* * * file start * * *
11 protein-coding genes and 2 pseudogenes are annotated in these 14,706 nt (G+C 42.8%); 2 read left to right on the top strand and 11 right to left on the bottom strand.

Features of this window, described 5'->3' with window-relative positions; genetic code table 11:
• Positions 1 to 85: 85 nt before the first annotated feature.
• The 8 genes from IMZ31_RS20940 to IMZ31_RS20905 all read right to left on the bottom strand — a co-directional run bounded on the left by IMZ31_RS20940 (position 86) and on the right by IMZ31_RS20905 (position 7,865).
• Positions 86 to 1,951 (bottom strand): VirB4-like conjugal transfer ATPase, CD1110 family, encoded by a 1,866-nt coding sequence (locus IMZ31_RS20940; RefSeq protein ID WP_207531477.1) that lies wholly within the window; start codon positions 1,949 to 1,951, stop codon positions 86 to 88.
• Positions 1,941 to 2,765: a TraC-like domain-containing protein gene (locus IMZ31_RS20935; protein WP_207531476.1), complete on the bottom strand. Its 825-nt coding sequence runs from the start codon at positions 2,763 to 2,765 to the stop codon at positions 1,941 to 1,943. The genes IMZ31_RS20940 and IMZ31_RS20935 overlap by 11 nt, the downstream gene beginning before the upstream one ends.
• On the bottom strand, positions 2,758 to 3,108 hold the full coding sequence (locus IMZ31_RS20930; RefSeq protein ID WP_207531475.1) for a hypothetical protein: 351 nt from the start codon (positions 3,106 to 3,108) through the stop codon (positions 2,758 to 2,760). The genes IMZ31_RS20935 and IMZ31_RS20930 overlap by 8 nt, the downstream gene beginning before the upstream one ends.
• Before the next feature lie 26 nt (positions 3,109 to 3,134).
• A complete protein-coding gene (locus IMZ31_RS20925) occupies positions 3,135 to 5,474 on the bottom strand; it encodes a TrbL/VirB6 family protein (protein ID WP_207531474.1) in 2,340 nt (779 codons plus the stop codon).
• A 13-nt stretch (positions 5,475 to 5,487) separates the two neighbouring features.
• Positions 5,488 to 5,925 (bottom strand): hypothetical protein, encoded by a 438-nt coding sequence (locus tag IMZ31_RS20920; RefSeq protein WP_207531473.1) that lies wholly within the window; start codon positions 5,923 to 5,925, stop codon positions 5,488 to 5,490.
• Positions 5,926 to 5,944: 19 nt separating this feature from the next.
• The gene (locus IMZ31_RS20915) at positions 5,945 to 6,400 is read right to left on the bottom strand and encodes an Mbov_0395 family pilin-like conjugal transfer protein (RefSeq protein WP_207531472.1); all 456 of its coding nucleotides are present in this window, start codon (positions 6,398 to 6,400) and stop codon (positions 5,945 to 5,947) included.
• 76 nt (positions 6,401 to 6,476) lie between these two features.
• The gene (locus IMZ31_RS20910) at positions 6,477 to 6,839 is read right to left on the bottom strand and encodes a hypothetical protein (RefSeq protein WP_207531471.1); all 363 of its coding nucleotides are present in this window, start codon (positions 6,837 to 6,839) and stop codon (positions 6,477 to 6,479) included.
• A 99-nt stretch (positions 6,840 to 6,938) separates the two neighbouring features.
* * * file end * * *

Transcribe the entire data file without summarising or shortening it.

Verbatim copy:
11 protein-coding genes and 2 pseudogenes are annotated in these 14,706 nt (G+C 42.8%); 2 read left to right on the top strand and 11 right to left on the bottom strand.

Features of this window, described 5'->3' with window-relative positions; genetic code table 11:
• Positions 1 to 85: 85 nt before the first annotated feature.
• The 8 genes from IMZ31_RS20940 to IMZ31_RS20905 all read right to left on the bottom strand — a co-directional run bounded on the left by IMZ31_RS20940 (position 86) and on the right by IMZ31_RS20905 (position 7,865).
• Positions 86 to 1,951 (bottom strand): VirB4-like conjugal transfer ATPase, CD1110 family, encoded by a 1,866-nt coding sequence (locus IMZ31_RS20940; RefSeq protein ID WP_207531477.1) that lies wholly within the window; start codon positions 1,949 to 1,951, stop codon positions 86 to 88.
• Positions 1,941 to 2,765: a TraC-like domain-containing protein gene (locus IMZ31_RS20935; protein WP_207531476.1), complete on the bottom strand. Its 825-nt coding sequence runs from the start codon at positions 2,763 to 2,765 to the stop codon at positions 1,941 to 1,943. The genes IMZ31_RS20940 and IMZ31_RS20935 overlap by 11 nt, the downstream gene beginning before the upstream one ends.
• On the bottom strand, positions 2,758 to 3,108 hold the full coding sequence (locus IMZ31_RS20930; RefSeq protein ID WP_207531475.1) for a hypothetical protein: 351 nt from the start codon (positions 3,106 to 3,108) through the stop codon (positions 2,758 to 2,760). The genes IMZ31_RS20935 and IMZ31_RS20930 overlap by 8 nt, the downstream gene beginning before the upstream one ends.
• Before the next feature lie 26 nt (positions 3,109 to 3,134).
• A complete protein-coding gene (locus IMZ31_RS20925) occupies positions 3,135 to 5,474 on the bottom strand; it encodes a TrbL/VirB6 family protein (protein ID WP_207531474.1) in 2,340 nt (779 codons plus the stop codon).
• A 13-nt stretch (positions 5,475 to 5,487) separates the two neighbouring features.
• Positions 5,488 to 5,925 (bottom strand): hypothetical protein, encoded by a 438-nt coding sequence (locus tag IMZ31_RS20920; RefSeq protein WP_207531473.1) that lies wholly within the window; start codon positions 5,923 to 5,925, stop codon positions 5,488 to 5,490.
• Positions 5,926 to 5,944: 19 nt separating this feature from the next.
• The gene (locus IMZ31_RS20915) at positions 5,945 to 6,400 is read right to left on the bottom strand and encodes an Mbov_0395 family pilin-like conjugal transfer protein (RefSeq protein WP_207531472.1); all 456 of its coding nucleotides are present in this window, start codon (positions 6,398 to 6,400) and stop codon (positions 5,945 to 5,947) included.
• 76 nt (positions 6,401 to 6,476) lie between these two features.
• The gene (locus IMZ31_RS20910) at positions 6,477 to 6,839 is read right to left on the bottom strand and encodes a hypothetical protein (RefSeq protein WP_207531471.1); all 363 of its coding nucleotides are present in this window, start codon (positions 6,837 to 6,839) and stop codon (positions 6,477 to 6,479) included.
• A 99-nt stretch (positions 6,840 to 6,938) separates the two neighbouring features.